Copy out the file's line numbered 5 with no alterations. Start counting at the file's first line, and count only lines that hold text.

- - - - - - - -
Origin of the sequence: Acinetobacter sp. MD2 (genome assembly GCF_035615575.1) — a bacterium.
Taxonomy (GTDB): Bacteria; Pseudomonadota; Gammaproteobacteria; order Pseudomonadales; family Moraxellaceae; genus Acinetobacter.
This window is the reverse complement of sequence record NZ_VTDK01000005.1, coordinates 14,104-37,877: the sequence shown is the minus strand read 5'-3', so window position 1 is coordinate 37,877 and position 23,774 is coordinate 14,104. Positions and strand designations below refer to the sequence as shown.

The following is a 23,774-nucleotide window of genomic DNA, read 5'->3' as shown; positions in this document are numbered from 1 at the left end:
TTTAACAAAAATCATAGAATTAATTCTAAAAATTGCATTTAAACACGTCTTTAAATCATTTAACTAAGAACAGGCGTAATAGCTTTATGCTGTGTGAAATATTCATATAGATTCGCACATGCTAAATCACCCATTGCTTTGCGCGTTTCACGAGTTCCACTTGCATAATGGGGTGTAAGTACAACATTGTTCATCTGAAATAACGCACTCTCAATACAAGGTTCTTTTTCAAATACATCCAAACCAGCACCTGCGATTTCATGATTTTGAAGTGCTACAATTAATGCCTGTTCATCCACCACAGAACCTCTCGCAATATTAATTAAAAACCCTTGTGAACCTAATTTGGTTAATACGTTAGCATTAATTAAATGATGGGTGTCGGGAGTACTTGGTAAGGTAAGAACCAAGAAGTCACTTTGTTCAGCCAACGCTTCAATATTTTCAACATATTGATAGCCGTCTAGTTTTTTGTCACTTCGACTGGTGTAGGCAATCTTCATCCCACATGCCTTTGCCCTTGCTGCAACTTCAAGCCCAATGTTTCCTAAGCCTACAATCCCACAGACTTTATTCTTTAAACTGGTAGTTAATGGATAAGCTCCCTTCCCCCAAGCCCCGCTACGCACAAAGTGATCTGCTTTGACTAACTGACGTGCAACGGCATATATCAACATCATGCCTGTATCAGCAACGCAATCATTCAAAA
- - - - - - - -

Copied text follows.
TTTAACAAAAATCATAGAATTAATTCTAAAAATTGCATTTAAACACGTCTTTAAATCATTTAACTAAGAACAGGCGTAATAGCTTTATGCTGTGTGAAATATTCATATAGATTCGCACATGCTAAATCACCCATTGCTTTGCGCGTTTCACGAGTTCCACTTGCATAATGGGGTGTAAGTACAACATTGTTCATCTGAAATAACGCACTCTCAATACAAGGTTCTTTTTCAAATACATCCAAACCAGCACCTGCGATTTCATGATTTTGAAGTGCTACAATTAATGCCTGTTCATCCACCACAGAACCTCTCGCAATATTAATTAAAAACCCTTGTGAACCTAATTTGGTTAATACGTTAGCATTAATTAAATGATGGGTGTCGGGAGTACTTGGTAAGGTAAGAACCAAGAAGTCACTTTGTTCAGCCAACGCTTCAATATTTTCAACATATTGATAGCCGTCTAGTTTTTTGTCACTTCGACTGGTGTAGGCAATCTTCATCCCACATGCCTTTGCCCTTGCTGCAACTTCAAGCCCAATGTTTCCTAAGCCTACAATCCCACAGACTTTATTCTTTAAACTGGTAGTTAATGGATAAGCTCCCTTCCCCCAAGCCCCGCTACGCACAAAGTGATCTGCTTTGACTAACTGACGTGCAACGGCATATATCAACATCATGCCTGTATCAGCAACGCAATCATTCAAAA